Short-Term Field Work Volunteer Opportunities


With more and more villages in Cambodia requesting our services, we increasingly value the support we get from short term volunteers in Cambodia. In this capacity, you would be involved in one or more of the following activities: 

  • constructing and delivering bio-sand water filters
  • other activities, listed in the "Introduction" link below   

The work you will do is almost entirely manual labor that is done outdoors, and some tasks are more physically demanding than others. While these laborious activities are perhaps not the most glamorous work, it is important work and vital to Trailblazer Foundation fulfilling our mission.    If volunteering with Trailblazer sounds like a great opportunity, but you still have questions about the experience, we encourage you to read through our Introduction to Volunteer Opportunties With Trailblazer Foundation and Volunteer Protocols for more details.   

​If you are interested in a short term volunteer stint with Trailblazer in Cambodia, please contact Chris Coats, our Co-Founder and Executive Director. Provide the dates you are interested in volunteering, and any other details about your travel plans, lodging, and visit to Siem Reap that you think would be valuable.​

Volunteer Profile: John, USA

John is from the city of Durham, North Carolina in the USA.  In October 2018 he spent a week volunteering at Trailblazer in Siem Reap, helping make bio-sand water filters.  John chatted with our new Board member Justine Auton on his final day on the project.

Justine: John, thanks for the great contribution you’ve made this week!  Tell me,  how did you come to volunteer for Trailblazer?

John: I found out about the project a couple of years ago from someone who used to work for Trailblazer.  She told me about it in the best way – at a poolside bar! I was in Siem Reap at that time working on a Habitat for Humanity project, so I was interested to talk to other people involved in community development.  It was kismet really – I got to talk to someone in the know at a time my interest in Siem Reap was growing.  I was horrified to hear about how people in the villages were getting water, the poor quality of the water and the health impacts of that water on them.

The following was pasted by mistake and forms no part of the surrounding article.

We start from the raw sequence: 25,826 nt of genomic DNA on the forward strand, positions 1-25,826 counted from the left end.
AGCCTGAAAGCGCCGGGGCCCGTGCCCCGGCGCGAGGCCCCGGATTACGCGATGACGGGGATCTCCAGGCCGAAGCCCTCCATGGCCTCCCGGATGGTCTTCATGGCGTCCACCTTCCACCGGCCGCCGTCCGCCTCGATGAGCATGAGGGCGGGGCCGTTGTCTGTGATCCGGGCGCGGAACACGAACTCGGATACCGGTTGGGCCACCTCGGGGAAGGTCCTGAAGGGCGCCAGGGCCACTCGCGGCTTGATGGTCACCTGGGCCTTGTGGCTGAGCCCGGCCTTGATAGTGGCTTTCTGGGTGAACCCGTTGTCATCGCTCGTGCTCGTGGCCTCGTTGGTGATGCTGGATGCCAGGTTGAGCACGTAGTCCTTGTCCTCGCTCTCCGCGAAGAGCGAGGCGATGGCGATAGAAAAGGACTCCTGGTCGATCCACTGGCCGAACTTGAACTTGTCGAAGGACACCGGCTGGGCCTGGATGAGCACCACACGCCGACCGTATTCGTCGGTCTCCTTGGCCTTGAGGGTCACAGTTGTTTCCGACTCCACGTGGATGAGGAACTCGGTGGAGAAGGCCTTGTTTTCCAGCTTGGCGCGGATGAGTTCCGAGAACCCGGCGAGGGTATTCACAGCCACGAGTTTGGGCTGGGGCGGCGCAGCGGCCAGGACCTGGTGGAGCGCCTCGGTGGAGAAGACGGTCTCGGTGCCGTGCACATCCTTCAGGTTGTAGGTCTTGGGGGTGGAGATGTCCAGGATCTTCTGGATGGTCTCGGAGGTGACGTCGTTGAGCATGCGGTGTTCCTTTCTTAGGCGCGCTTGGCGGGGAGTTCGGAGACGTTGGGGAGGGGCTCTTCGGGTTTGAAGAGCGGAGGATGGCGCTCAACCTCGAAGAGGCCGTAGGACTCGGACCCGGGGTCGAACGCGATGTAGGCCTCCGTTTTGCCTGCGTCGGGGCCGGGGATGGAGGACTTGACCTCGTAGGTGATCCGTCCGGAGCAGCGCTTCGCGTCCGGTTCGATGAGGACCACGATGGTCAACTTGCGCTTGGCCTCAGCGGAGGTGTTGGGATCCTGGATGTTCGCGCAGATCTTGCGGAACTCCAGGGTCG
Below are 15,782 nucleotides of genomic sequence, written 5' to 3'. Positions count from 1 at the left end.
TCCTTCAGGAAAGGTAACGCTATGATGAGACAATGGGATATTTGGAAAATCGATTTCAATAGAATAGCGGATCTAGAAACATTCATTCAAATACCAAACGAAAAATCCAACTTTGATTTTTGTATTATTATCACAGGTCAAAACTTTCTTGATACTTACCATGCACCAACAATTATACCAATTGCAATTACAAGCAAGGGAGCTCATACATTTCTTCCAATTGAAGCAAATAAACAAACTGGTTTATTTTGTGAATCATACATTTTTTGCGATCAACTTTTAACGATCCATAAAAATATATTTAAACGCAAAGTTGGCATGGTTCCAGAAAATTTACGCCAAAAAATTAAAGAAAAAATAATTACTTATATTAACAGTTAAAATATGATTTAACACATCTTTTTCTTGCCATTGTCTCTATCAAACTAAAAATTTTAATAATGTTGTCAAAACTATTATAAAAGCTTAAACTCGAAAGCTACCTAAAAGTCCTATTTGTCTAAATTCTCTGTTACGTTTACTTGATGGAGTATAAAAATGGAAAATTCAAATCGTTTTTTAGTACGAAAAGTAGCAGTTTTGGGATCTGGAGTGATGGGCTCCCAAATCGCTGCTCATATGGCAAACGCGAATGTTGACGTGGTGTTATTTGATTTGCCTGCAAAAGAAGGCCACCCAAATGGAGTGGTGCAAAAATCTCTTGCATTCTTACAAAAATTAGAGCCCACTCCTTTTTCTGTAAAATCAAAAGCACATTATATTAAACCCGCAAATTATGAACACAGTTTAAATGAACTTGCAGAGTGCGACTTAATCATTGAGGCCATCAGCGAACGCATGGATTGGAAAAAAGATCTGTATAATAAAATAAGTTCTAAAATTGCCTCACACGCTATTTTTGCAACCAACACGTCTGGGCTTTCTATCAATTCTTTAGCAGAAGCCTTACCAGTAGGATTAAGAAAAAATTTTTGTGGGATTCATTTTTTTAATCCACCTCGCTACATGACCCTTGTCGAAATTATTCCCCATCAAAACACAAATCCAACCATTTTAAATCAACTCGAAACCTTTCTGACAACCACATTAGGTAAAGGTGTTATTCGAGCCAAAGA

Justine:  Why did you turn that interest into action?

John: I guess it stuck in my mind and I decided that at some point I wanted to come and do something to help.  I was interested to find out how they (Trailblazer) do what they do in creating bio-sand water filters.  What even were bio-sand water filters?!

Justine: It sounds like you’re not new to this volunteering business – what have you done and why?

John: In my younger days I saw some terrible, just terrible poverty at home  in Appalachia and it motivated me to get involved with volunteering programmes while I was in college.  I suppose that experience stuck with me as in recent years I’ve been involved with Habitat for Humanity and worked on nine projects overseas.  

Justine: What have you got out of volunteering with Trailblazer and your wider volunteering experiences?

John: The Trailblazer work was interesting.  Learning about the simple and effective “technology” of bio-sand water filters was great.  I also got to spend time in a village helping to install the filters and saw first hand the living conditions of people.  It reminded me of the Appalachian area at home and it felt good to do something to help.

More generally, volunteering has taught me a lot about myself – things I wish I’d known in my professional life.  My big take away is to “go with the flow”.  Don’t get hung up on the details.  Be flexible.  I’ve learned to be patient.  I was NEVER Mr Patient!